You may have noticed my recent postings in a new series called Photo Sketchbook. In these posts, I’m exploring and pushing the limits of a nice but amateur point and shoot from Panasonic, called the ZS50. It’s a compact camera that has a 24mm to 720mm equivalent zoom range but, with a lot of limitations. The ZS50 has a small sensor, a 1/2.3 incher like most low-end point and shoots — not significantly larger than smartphones. And, while it has an impressive zoom range, the lens is “slow”, which in photography parlance means, it has a small aperture that doesn’t gather much light. So why bother with such a camera? I certainly have more capable ones in my large stable of gear.
Call it a quirk. A part of me likes to play with lower-end gear and to test my photographic abilities. In a world where enthusiasts continue to chase the latest and greatest uber-camera, it’s sort of refreshing to use a limited device. It’s like smartphone photography but with the opportunity to practice a myriad of compositions afforded by a spectacular zoom range. Ultimately, my hope is that these exercises will make me a better photographer.
Most cameras, even humble point and shoots do fine in bright, even lighting. But, it was time to push the limits at night, and to do so without a tripod. With a small sensor and a slow lens, image stabilization (IS) was my only hope. I shot the top photo at 1/2 of a second. With a 24mm equivalent, that’s more than 4 stops of image stabilization. The image is a tad soft, no doubt from a little camera shake, but it’s something that’s hard to see in these small web sizes.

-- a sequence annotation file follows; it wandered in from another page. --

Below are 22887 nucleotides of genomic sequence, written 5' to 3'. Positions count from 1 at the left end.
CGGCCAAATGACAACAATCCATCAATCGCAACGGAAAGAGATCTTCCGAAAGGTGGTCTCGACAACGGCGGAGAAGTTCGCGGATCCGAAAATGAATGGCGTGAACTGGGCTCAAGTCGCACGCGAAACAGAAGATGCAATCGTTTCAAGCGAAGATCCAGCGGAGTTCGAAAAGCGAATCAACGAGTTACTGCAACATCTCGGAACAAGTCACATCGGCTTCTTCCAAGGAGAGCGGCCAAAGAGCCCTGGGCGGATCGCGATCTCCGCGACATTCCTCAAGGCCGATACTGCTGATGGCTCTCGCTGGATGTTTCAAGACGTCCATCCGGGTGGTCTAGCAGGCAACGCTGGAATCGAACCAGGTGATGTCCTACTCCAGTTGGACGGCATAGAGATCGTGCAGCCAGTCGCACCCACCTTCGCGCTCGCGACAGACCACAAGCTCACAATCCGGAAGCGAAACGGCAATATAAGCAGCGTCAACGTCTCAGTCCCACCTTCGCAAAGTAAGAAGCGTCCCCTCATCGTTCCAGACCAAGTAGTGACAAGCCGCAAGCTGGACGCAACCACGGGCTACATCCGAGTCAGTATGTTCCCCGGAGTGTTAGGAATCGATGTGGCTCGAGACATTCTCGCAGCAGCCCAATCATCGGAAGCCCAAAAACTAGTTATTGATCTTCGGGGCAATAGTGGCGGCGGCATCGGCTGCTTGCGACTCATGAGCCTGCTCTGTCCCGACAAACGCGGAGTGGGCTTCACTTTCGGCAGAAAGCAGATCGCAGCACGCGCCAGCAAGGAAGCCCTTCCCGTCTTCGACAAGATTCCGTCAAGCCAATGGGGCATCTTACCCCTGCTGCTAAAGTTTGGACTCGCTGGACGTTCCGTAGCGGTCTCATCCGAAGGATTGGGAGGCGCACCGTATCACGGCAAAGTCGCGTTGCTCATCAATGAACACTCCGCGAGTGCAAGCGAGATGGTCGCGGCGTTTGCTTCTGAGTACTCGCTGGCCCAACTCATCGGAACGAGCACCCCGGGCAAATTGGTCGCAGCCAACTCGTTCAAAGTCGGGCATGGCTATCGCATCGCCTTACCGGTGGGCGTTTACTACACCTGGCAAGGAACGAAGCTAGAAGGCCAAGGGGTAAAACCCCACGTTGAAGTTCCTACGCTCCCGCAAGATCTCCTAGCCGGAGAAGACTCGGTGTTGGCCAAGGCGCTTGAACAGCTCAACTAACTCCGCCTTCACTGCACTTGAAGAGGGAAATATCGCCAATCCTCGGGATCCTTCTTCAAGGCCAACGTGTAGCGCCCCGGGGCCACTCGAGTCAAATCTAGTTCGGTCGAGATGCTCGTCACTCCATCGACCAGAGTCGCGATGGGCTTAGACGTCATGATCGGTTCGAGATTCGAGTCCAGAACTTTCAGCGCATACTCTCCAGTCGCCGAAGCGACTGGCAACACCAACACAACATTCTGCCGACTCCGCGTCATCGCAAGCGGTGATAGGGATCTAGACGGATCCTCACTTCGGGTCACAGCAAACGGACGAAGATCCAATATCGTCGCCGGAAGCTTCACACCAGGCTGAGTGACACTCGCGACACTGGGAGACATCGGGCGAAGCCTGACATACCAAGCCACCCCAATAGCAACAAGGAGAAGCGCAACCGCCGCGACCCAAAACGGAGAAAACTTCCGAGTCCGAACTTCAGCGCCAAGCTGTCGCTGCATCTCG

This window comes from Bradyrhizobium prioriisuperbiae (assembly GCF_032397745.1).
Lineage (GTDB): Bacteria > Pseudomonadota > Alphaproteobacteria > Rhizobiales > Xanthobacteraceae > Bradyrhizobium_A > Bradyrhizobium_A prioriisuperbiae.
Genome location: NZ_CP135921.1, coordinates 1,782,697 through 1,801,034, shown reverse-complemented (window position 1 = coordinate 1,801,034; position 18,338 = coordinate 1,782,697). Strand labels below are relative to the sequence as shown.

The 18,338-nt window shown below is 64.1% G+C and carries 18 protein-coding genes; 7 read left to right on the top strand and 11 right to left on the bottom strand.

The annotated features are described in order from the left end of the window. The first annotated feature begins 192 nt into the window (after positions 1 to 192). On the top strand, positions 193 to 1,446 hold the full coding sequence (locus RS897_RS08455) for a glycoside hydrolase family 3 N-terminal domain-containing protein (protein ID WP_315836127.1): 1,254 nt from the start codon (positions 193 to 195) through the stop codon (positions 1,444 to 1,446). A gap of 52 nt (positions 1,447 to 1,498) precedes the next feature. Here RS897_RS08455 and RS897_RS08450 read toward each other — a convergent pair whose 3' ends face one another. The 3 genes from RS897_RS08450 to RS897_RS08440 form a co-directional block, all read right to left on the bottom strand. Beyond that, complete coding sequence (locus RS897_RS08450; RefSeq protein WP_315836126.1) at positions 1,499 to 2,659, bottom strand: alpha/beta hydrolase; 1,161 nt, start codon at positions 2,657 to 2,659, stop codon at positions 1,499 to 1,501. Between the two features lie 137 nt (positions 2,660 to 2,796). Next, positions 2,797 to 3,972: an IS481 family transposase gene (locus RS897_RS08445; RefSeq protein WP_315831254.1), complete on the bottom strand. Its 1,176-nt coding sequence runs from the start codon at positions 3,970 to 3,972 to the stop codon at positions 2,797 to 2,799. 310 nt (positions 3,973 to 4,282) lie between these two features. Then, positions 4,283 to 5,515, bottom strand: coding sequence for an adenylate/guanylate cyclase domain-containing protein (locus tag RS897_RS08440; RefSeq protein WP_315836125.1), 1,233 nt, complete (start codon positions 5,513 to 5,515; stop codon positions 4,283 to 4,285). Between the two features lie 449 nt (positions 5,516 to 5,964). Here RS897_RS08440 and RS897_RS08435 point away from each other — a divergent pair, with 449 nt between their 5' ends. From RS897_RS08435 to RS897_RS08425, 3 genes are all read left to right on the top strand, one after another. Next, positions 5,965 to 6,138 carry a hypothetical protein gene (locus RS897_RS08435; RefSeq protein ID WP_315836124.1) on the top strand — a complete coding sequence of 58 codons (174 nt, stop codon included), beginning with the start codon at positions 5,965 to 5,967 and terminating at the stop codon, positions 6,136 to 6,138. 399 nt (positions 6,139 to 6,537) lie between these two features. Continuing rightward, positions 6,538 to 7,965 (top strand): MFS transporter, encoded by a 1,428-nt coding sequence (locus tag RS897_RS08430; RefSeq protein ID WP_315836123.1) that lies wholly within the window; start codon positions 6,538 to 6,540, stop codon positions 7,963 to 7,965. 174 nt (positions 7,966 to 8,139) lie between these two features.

I shot this one at 1/4 of a second at a 50mm equivalent at ISO 500. The deep depth of field, as a result of the small sensor, is an advantage here. I focus on the bikes and still see the details of the capitol. Ironically, using a camera with a large sensor would be more challenging, requiring the photographer to stop down to set a smaller aperture. To shoot this handheld, the ISO will need to be greatly increased.
The ZS50 has a 5.55x crop factor compared to full frame. That means, to see the same relative depth of field, I need to multiply the f4.1 aperture I used times 5.55, which makes it equivalent to f22.75 on full frame. That’s about a 5 stop difference. Thus the corresponding ISO needs to be set at 16,000 assuming a 1/4 of a second shutter speed. There aren’t many full frame cameras that have good ISO 16,000 performance with 4 stop image stabilization. Assuming I did the calculations correctly, that’s not too shabby for a little point and shoot.
I’ve discovered that I can consistently shoot 1/4 of a second at a 24mm equivalent. which is about 3 stops of IS. That works fine, if you don’t mind the motion blur. I think it works here, since it emphasizes the action on 6th Street. Also, my panning technique during the ROT Rally Parade was most often done at 1/4 of a second.
Sometimes, I serendipitously create a wonderful image, like the one above, also shot at 1/4 of a second. I would’ve never come up with this one, if I were using conventional techniques with a more capable camera.
Finally, a not too shabby image that I call “Bikes and Bars on 6th”. I was lucky that the guy on the bike didn’t move during the 1/4 second exposure. When you shoot with such a short shutter speed, there’s an increased element of luck. Even if image stabilization works, subject motion will make or break the image. I often shoot multiple pictures in rapid succession to increase my odds.
There’s no doubt that many of my other, more capable cameras, will make better quality photographs. These images barely meet my criteria for technical image quality, which is viewing them full screen on a 27” monitor. But I’m willing to bet that I’m a bit more critical than the average person. For most people (non-photo enthusiasts), these will make good quality posts on Instagram or Facebook. Or, if you prefer, they will certainly make solid 8 x 10 prints.
I printed a 6 x 8 image on a 8 1/2 x 11 inch matte paper (Moab Lasal Photo Matte 235), with generous borders, and it looks fantastic. No one would suspect that I used such a pedestrian camera. Which goes to show how, even a jack of all trades, amateur point and shoot is more than enough for most people. If they can learn to apply the correct photographic techniques, that is.
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